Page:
GDOT analyzing part of Highway 25 in Burke County

GDOT analyzing part of Highway 25 in Burke County

BURKE COUNTY, GA (WFXG) - Despite the number of deadly and serious crashes going down in 2018 in Burke County, there are still problem areas in the county. Local leaders met with the Georgia Department of Transportation on Thursday, Jan. 3, to talk about those and how to fix them. Now, GDOT is looking at about four miles of Highway 25 stretching from Cohen Road to Old Millen Highway.

For the study, GDOT will be conducting a Traffic Signal Operation Review (TSOR), as well as a speed analysis. The TSOR is what BCSO is most interested in learning about, as they say the intersection of Highways 24 and 25 is the most dangerous. Lt. Brandon Reeves said, “We’re seeing a pattern where the traffic light was coming into play as a causation of the collisions that were occurring here at the intersection.” Lt. Randall Norman added, “A lot of our citizens have also reached out to us and have noted this as being a big problem area.” GDOT officials will be analyzing data from the traffic light itself, as well as other factors contributing to the intersection as a whole. Kyle Collins with GDOT said, “Really just doing an overall analysis to see if there is some improvements we can make to increase safety.”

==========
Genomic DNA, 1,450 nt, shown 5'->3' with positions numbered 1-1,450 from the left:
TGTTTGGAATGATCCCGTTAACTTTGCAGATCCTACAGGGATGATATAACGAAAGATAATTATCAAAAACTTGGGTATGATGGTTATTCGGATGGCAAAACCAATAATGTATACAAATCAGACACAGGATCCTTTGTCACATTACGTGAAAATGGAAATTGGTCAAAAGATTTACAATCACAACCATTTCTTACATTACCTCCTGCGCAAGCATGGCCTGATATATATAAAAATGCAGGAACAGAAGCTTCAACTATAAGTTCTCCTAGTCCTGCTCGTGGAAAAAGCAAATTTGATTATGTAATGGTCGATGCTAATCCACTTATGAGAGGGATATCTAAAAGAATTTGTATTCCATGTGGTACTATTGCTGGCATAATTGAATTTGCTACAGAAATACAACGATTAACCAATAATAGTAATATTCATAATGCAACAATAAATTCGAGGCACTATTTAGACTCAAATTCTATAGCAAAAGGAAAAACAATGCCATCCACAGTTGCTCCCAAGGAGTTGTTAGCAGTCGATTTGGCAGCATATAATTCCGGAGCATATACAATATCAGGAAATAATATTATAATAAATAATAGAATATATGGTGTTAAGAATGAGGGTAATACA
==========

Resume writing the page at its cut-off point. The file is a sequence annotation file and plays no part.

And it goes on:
The TSOR will take about a month to complete, while the speed analysis will take a little longer. As soon as the first part of the study is complete, Burke County officials will have access to the findings. Lt. Norman said, “Immediately following those results coming back, we will be setting up a new meeting, and as an organization, community, partnerships and things like that, the Sheriff’s Office, Georgia Department of Transportation, Burke County EMA-- as a whole we will sit down to come up with a plan to combat this.”

In the meantime, BCSO said they will continue educational efforts, marketing and social media reminders to continue to keep the statistics down. Lt. Norman said, “We are pleased to be here, pleased to work here and we just want to keep everyone safe.”

People are encouraged to reach out to the DOT and their Sheriff’s Office’s with concerns or criticisms about roadways. Collins said that is often the first step to fixing issues and making change.

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